It has been really surprising to see what people can do and what they will send you. I have been completely surprised and challenged by it. The latest have been with Tamara Gonzalez, an artist in upstate NY, who sent me a song she sings in Portuguese. I love it. I worked to play guitar over it and it took me a long time to figure out what to do, how to add to it, but it was fun figuring it out. I’ve also collaborated with Rainey Knudson humming — she’s been so responsive, and I hope we can do another one together. I did one with Katy Chrisler, a poet and writer based in Austin, who wrote an incredible poem for the times — the music was recorded in a storm with thunder in the background. It’s epic, really. Bob Warner, who I used to play with in New York — he’s an amazing guitarist who can play anything. Emily Scarlet Kramer, a writer based in LA — she’s recited a poem and plays violin.
CD: Do you feel like your work overall, or your working method, has changed since we were mandated to stay at home?
BS: I feel like things have certainly changed. Of course it’s hard to tell, if the ground is still shifting all the time. I’ve kind of worked the same way for a long time in terms of taking pictures around where I live and who I live with — so my family has always shown up. Sometimes the best pictures are the ones that happen when I go with them someplace, if the place is more interesting. So in some ways things haven’t really shifted for me; maybe the thinking has come around that it is more interesting to look at your neighborhood again, or what have you, but I’m sure this general thinking won’t last long. So I feel like those kinds of things have to do with me doing what I have been doing, and the rest of the world, so to speak, has changed. Maybe this mode of working is more suited to our current situation. I feel like I am working more than ever; I’ve been lucky to be really busy.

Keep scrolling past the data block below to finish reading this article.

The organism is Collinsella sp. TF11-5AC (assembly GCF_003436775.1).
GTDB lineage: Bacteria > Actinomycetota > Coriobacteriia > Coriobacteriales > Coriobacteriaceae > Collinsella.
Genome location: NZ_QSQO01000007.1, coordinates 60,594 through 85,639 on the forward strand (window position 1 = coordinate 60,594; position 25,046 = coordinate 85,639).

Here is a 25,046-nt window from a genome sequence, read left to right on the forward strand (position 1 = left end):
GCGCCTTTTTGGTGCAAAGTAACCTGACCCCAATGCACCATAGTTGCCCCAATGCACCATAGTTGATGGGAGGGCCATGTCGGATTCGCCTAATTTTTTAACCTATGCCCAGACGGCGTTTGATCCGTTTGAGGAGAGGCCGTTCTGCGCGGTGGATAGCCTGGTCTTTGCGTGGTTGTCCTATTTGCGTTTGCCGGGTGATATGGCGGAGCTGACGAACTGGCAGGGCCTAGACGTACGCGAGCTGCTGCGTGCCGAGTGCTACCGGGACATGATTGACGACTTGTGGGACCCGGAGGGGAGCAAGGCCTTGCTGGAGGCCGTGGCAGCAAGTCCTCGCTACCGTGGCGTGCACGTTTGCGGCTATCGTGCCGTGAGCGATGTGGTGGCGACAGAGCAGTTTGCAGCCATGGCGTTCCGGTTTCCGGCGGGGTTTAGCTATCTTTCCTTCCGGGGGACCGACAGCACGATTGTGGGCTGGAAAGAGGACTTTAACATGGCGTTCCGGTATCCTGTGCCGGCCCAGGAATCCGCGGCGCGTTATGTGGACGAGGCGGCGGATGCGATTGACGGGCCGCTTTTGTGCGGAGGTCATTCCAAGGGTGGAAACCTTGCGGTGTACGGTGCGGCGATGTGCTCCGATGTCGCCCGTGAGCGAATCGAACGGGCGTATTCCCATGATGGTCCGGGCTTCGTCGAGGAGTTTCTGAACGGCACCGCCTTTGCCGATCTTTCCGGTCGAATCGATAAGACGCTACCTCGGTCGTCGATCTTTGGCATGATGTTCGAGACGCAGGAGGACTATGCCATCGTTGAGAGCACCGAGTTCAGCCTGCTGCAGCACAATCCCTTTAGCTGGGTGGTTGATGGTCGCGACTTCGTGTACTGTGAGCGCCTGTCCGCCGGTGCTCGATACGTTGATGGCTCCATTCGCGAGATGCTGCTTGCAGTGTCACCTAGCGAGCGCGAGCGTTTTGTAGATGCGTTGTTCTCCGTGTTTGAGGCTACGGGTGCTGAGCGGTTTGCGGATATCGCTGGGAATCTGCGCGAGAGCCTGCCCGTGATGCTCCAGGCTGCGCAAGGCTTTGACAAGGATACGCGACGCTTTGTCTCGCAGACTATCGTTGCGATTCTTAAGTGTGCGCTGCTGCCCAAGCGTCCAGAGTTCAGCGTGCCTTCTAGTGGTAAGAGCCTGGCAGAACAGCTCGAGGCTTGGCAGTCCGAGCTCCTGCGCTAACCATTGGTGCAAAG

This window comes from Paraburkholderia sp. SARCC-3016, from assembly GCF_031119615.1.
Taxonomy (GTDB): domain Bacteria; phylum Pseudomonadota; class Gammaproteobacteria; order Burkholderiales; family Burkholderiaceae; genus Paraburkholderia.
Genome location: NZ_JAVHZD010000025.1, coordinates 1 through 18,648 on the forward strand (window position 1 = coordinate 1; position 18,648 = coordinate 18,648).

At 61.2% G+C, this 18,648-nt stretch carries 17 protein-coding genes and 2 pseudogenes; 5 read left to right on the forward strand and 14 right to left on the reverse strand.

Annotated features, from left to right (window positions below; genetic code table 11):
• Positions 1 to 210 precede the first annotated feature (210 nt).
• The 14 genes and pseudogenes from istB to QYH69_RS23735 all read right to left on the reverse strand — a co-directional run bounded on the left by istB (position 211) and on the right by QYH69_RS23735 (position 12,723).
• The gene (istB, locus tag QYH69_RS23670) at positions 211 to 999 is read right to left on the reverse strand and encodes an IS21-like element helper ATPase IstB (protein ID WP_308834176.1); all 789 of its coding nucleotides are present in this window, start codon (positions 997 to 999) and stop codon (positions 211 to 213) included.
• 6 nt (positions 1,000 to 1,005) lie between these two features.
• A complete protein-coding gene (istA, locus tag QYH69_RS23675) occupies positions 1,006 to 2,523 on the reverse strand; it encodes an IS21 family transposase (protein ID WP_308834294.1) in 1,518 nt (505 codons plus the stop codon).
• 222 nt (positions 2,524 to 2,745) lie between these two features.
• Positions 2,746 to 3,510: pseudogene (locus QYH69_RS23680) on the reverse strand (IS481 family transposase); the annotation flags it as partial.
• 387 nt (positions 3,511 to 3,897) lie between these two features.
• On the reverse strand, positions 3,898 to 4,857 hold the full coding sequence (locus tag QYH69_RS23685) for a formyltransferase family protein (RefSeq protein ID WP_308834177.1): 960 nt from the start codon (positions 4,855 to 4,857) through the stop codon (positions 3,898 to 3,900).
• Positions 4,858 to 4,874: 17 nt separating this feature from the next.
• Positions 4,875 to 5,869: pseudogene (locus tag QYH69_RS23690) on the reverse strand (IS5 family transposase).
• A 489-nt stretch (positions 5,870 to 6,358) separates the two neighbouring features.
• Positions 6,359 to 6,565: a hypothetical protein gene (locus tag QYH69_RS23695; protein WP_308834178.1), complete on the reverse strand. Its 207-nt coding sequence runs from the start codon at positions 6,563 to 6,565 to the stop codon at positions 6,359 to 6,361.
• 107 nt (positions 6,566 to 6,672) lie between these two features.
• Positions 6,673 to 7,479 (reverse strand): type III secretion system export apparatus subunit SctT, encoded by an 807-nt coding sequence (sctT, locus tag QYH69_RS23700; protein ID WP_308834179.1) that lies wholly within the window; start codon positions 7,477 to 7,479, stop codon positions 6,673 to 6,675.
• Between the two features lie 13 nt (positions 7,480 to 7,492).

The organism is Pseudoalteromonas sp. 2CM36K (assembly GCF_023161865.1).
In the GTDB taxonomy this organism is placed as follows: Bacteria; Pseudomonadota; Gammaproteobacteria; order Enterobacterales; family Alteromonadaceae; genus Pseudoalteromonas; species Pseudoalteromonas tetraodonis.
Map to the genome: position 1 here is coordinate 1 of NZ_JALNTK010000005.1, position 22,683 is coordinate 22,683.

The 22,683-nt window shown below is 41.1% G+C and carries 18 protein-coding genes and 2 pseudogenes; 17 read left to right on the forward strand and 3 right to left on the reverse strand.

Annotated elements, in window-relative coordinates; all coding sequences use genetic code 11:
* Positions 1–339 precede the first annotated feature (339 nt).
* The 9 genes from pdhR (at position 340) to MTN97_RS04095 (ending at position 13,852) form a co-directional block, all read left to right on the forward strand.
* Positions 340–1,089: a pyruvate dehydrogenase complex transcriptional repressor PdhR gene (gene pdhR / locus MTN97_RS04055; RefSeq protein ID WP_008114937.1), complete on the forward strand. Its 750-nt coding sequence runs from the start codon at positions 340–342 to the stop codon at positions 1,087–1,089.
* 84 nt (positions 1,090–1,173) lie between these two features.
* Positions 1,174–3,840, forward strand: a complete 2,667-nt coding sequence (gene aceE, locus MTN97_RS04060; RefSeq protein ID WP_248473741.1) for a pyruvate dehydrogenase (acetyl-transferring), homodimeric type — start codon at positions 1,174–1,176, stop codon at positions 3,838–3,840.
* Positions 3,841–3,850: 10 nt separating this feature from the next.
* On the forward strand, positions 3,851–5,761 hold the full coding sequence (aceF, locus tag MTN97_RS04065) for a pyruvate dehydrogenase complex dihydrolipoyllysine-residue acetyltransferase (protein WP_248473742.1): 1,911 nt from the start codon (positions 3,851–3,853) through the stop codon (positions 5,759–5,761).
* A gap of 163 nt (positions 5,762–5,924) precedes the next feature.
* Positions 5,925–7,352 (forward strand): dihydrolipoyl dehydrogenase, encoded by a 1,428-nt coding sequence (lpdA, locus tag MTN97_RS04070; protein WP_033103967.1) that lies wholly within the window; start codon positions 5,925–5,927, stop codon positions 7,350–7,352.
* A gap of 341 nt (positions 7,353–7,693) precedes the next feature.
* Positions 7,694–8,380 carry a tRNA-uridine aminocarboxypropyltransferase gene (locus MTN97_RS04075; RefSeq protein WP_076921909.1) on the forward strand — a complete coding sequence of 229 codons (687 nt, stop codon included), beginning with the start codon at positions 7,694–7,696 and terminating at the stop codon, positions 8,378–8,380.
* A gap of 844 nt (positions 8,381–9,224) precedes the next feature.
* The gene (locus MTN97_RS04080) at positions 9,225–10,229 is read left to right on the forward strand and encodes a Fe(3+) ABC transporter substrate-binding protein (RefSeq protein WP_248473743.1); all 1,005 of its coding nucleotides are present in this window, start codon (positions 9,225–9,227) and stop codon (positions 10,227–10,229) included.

CD: Do you feel like your subject matter is changing?
BS: It’s interesting to think about that; I may have a myopic perception of my own work. But I’ve always made pictures of family and things around me, so to me, that is a constant. But I’ve always wrestled with it, wondering if it’s “too diaristic” or “too saccharine” or just boring. But I know early on in shows I would want to include photos that were more conceptually-based or formal. I think that in many ways that approach is safer because you can hide behind some sort of material investigation or some theoretical argument. You know it’s going to be smart and look good, so you don’t have to worry, to get defensive. But then here is something personal and that is different.
CD: But can’t we say the same of the opposite? Let’s say there is a picture of your family — does that in some way present itself in the same way? We can critique it formally, but is it fair to critique it terms of the subject matter?
BS: So I can win in both approaches! Yes, I see. I think if we critique the subject, or content, of the more conceptual work, then I don’t get personally injured. And I think you can critique the subject matter of these pictures, for sure, but the relationship is different. Sometimes these become issues of etiquette, too. And we must recognize the position of privilege that contemplating a shift in our subject matter represents.
The boundaries of art, life, and politics — which are fuzzy in the best of times — become indistinguishable in a time of crisis. We as artists need to look at what we are doing and assess it. We need to ask of our own work: “Is this saying what I need to say or doing what I need to do in the world?” Artwork needs to come from an authentic voice. If it’s not, or if you pivot to some subject or idea that isn’t fully formed, then the chance of it falling short, of even your own expectations, is high. But that is why art is interesting, because we are always failing to a certain degree — those objects we make can never quite meet the experience we are trying to articulate. We can’t solve art, and never will, because we haven’t solved experience and perception.